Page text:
No matter how old the child, surgery is traumatic, and as I detailed in the opening, we go into that operating room totally alone.  Allowing your child to bring a stuffed animal or a favorite blanket with them into surgery will help them feel less vulnerable, and will give them a little bit of comfort.

Make this a big deal.  Ask them prior to leaving which stuffed animal they would like to bring.  Make it as positive as you can.  Which stuffed animal gets to travel with them?  Which one does the best job of making them feel better?

I always experienced the nothing but the best from the operating room staff regarding my surgery buddy.  They were labeled so they would not be separated from me.  Leaving the hospital after a weeklong stay, post-surgery, family lore has it that one of my newly acquired stuffed animals was lost.  But hospital staff found it in the laundry and sent it back to us.


No parent likes to feel that their child rules the roost, but in times where a surgery is looming, finding ways for your child to be in control of what’s around them helps immensely.  There aren’t really words for the intense invasion surgery is on a child’s body.  We have not given consent, because children are too young to do such a thing and it is up to the parents to make the call about what is procedures are necessary to ensure that a child has the best quality of life possible.  As an adult, I understand that, but as a child, around surgery time, all I felt was intense pain I was not in control of.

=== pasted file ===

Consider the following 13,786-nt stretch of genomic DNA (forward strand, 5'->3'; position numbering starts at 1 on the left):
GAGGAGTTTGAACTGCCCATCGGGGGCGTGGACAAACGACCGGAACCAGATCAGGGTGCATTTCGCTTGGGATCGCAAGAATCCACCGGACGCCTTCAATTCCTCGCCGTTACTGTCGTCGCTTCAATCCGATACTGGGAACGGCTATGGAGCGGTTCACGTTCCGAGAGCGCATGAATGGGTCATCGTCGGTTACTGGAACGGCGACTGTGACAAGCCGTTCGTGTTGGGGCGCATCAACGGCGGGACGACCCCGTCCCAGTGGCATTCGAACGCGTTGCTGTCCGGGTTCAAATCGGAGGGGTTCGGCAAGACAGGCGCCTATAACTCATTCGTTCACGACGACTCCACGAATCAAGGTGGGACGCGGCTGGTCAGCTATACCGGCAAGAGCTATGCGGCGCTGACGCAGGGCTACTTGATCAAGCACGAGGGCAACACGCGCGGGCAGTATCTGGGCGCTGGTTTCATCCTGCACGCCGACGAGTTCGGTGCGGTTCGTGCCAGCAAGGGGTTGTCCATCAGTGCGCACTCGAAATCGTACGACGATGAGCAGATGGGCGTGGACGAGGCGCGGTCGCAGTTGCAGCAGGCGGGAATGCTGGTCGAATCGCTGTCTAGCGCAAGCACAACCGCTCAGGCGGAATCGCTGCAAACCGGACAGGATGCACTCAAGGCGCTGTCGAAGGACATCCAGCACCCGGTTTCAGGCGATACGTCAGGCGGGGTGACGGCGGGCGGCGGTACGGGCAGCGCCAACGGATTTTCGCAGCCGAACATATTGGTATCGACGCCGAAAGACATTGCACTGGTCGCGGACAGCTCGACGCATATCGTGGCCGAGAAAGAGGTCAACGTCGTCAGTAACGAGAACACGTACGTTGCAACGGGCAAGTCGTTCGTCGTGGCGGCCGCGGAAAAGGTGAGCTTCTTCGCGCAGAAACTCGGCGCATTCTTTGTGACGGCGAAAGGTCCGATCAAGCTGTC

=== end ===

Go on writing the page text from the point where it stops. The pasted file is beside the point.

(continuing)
Allow your child to choose a lot leading up to and during the surgery and recovery process.  (The closed choice is awesome, this means, letting them choose between two options you have already decided are okay.)

Some areas your child might love to have control over:

Meals, the day before their surgery.  Especially if money is an issue and you cannot do a big excursion, ask them what they want to eat for breakfast, lunch and dinner the day before surgery.

Fun activities the day before surgery:  This can be a family bike ride, a movie, or a game you all play together, or some time at the park.

Which stuffed animal, blanket or cuddly item to bring:  You’re not going to trust your four year old, eight year old, or ten year old to pack their own suitcase for the hospital, but give them a separate, smaller bag (maybe their backpack) to bring their comfort object and other items they might want to pass the time with (coloring books, notebooks, I-Pad, etc.)